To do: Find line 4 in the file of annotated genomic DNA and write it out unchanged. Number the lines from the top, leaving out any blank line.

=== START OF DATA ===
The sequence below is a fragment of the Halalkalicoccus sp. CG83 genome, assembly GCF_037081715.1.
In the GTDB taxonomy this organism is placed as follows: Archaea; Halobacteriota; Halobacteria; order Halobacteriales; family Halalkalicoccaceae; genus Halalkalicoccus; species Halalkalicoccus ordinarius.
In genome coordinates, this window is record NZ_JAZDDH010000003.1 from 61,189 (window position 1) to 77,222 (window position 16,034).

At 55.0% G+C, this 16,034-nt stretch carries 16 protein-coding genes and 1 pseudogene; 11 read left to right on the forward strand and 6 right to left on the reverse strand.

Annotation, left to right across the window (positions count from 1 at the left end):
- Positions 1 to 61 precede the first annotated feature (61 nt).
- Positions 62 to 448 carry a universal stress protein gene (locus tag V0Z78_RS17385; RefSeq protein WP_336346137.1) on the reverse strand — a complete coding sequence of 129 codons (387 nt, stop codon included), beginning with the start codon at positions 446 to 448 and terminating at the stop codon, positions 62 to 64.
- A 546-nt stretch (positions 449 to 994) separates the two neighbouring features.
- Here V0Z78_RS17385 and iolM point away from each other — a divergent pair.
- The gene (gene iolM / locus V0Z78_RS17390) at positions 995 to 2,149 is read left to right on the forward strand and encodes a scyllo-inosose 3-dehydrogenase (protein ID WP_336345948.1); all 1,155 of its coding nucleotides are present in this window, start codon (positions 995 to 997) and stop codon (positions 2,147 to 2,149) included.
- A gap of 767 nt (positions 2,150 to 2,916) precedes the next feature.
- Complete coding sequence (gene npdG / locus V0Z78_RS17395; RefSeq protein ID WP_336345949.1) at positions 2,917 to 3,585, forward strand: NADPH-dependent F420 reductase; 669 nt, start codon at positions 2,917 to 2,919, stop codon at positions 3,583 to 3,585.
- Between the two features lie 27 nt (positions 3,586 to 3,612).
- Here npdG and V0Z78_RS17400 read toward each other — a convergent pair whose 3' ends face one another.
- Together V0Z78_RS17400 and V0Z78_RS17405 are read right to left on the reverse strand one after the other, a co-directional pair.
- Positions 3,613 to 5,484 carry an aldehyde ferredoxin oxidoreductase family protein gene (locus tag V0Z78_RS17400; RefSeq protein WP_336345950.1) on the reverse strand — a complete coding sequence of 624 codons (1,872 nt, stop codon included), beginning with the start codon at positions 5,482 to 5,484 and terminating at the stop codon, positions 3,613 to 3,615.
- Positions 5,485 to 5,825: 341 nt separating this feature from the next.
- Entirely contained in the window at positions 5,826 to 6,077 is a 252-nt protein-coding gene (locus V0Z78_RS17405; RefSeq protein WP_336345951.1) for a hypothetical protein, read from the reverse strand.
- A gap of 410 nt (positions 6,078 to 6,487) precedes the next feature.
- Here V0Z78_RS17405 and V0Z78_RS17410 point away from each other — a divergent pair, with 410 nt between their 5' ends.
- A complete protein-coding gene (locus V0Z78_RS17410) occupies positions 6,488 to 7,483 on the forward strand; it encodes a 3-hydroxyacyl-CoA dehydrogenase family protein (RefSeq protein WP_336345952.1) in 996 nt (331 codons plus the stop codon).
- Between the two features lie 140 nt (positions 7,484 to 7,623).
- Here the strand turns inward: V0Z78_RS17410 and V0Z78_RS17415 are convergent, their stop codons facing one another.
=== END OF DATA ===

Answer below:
At 55.0% G+C, this 16,034-nt stretch carries 16 protein-coding genes and 1 pseudogene; 11 read left to right on the forward strand and 6 right to left on the reverse strand.